With Nortel Chapter 11 Filing, NOW Is The Time For…
… A Telephony Market Rollup
Sigh. Things are different and certainly interesting but they're certainly not hopeless. I strongly believe that this disappointing economy can be a great opportunity for the bold. For folks worried that Chapter 11 is the end of the world for Nortel keep in mind that every major US airline, except for American Airlines, has been in and out of Chapter 11 at least once. They can and do continue to operate pretty well in Chapter 11.
Of course Nortel is no airline but it's strategic role as a supplier to Verizon (nearly $1 billion in products and services in 2008) and other phone companies, it is not likely to be severely disrupted or sold to the Chinese for that matter, not to mention Canadian pride.
Can Nortel buy their way out of this mess?
As suggested in my post of August 2008, the price of purchasing competitors and their customer base is less than the cost of winning the customers the old fashioned way. And Nortel's financial weakness is exactly the right trigger to start the ball rolling. That should be the core business plan for the Enterprise group – be the catalyst to rollup the competition and operate each to focus on serving their customers better.
As practiced by Aastra on a small scale, synergies on commodity elements (processor platform vendors, OS licensing fees and or support costs, handsets, frames, and fans) including some R&D areas leads to higher profits while serving customers with maniacal focus. This model is a case of comparative advantage across major acquired units. Each unit has their own R&D budgets supported by their stable sales and service streams. Each unit has access to each others' core technologies to address opportunities within their core business. Corporate provides a shared finance control function.
Oracle perfected this over the past decade and became one of the largest and most profitable companies around as each of its acquisitions abandoned industries and markets they really had no business doing with smooth transitions for customers at their pace. Some see this with the Borg-like mantra – resistance is futile – which, in Oracle's case was definitely the case, although it is useful to note that resistance usually leads to higher prices for shareholders.
Carrier units, on the other hand have different, but still interesting options:
- The Carrier voice business (CS 2000 – successor to DMS100, DMS250 and DMS10 platforms) should be sold to or merged with Broadsoft, who recently acquired the sick Sylantro. This could be a solid rollup allowing each participant to focus on unique market segments where they are strong – North America versus ROW, Europe versus Asia, incumbents, challengers, hosted for enterprise, mobile etc… – and SHARE sales, supply chain and support costs.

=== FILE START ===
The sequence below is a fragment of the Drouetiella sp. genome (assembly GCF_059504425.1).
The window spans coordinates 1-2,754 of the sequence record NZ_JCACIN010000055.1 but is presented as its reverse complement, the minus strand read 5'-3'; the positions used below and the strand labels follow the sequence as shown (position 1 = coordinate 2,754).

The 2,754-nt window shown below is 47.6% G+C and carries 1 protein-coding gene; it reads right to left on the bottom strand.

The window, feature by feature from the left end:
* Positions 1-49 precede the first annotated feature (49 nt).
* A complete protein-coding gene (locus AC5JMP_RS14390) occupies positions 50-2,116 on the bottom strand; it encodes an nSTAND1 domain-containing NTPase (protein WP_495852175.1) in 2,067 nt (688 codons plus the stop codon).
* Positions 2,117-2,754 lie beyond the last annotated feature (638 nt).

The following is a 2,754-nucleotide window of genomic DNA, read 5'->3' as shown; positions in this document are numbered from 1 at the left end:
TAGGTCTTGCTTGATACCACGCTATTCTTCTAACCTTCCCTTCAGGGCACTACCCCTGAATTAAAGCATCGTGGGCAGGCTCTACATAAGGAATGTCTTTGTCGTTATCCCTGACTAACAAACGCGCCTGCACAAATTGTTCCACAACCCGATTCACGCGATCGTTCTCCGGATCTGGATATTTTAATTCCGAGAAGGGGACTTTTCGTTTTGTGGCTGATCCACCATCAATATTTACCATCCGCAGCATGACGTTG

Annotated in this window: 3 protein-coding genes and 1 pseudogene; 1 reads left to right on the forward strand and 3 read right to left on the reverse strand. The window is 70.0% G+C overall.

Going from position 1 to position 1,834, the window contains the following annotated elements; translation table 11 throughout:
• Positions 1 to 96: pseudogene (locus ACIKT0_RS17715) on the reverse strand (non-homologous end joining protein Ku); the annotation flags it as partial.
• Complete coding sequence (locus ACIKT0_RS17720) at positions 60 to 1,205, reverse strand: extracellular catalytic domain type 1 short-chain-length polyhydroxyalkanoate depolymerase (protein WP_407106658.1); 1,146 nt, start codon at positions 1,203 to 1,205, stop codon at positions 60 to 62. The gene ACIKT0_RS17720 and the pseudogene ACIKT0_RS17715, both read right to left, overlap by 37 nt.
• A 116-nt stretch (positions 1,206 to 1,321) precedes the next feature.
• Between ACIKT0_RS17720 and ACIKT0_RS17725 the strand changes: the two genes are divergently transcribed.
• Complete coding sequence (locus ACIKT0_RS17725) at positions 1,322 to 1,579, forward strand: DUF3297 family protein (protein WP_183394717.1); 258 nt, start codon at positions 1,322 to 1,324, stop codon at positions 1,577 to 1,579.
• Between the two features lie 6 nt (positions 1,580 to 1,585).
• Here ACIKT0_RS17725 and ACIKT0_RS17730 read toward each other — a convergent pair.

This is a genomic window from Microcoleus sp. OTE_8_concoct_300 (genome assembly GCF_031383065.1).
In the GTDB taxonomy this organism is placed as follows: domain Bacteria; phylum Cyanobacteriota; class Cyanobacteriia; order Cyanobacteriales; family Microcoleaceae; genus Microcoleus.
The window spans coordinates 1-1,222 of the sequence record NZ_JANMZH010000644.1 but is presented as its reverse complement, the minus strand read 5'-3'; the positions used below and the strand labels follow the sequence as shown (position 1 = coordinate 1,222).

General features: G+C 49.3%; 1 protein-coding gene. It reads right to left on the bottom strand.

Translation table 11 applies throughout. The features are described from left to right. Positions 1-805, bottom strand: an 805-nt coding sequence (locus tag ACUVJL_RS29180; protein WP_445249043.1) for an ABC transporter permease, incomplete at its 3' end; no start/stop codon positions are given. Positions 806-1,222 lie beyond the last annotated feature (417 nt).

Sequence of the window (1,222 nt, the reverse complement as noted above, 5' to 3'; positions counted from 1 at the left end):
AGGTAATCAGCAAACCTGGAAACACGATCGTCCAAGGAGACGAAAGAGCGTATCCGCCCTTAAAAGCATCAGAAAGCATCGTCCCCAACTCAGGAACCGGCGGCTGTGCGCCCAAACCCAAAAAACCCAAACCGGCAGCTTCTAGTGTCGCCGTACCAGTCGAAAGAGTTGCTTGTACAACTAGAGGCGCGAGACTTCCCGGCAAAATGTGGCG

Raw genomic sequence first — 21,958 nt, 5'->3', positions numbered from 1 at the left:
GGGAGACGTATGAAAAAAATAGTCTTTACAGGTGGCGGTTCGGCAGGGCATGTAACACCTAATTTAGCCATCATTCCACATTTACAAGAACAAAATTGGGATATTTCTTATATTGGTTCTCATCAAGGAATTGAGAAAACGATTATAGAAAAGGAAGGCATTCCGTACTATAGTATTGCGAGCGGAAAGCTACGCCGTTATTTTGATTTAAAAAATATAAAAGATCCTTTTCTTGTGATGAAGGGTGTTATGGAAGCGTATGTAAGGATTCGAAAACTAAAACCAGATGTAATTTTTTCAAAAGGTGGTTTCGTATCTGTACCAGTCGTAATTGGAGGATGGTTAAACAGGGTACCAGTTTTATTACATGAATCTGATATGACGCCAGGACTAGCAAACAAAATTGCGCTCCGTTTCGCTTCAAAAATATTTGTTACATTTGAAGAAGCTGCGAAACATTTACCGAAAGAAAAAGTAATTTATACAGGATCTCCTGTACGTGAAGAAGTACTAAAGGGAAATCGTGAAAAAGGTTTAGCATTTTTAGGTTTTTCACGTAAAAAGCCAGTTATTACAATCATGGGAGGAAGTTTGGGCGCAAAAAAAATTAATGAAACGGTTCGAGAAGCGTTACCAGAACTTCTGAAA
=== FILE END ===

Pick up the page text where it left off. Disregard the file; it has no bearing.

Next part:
- The Metro Ethernet Networks business should be spun out to shareholders as a standalone unit if acquisition prices are not high enough. In this way they could position their (new) balance sheet as the strongest of the strong and go acquire their competition in the North American market. When Cisco was shutout of the cable TV market or in risk of being shutout, they went and acquired Scientific America to be sure that Cisco was engaged in that industry's strategy discussions…Maybe, MEN should do the same for the fiber-telco/fiber-cableco market. Is this the time to acquire Arris or be acquired by for example, with whom Nortel has had strategic relations with for many years? Note: $1 billion is a 25% premium to current market cap (1.15.09). If that's too pricy, how about BigBand Networks where $500 million is a 50% premium to current market cap (1.15.09)? The MEN space has the greatest potential for product and customer-facing synergies.
- The wireless unit which lives to serve CDMA players primarily in USA and Canada has Verizon Wireless, Bell Mobility, Sprint and Telus as their top customers. Shouldn't this be an attractive business for Nokia-Siemens which would love to have these customers? How about Motorola too?
The carrier market unit has not kept pace with the fundamental factors for growth. They have missed most of the major trends in the carrier market, instead having a sales organization focused on selling more of the same classes of infrastructures to the same purchasing organizations. DMS was truly a great product with exactly the right architecture at the time, but today, it's too much or too little for what carriers need to have done, as startups have shown Nortel and Alcatel-Lucent time and again.
Merging with a European telecom vendor may have spared some pain, since the market proclivity for shared central telecom infrastructures is higher there as opposed to the North American penchant for enterprise ownership of all but the most trivial of communications transport. But it may only have delayed the inevitable as we'll see what happens with Alcatel-Lucent in the coming months.
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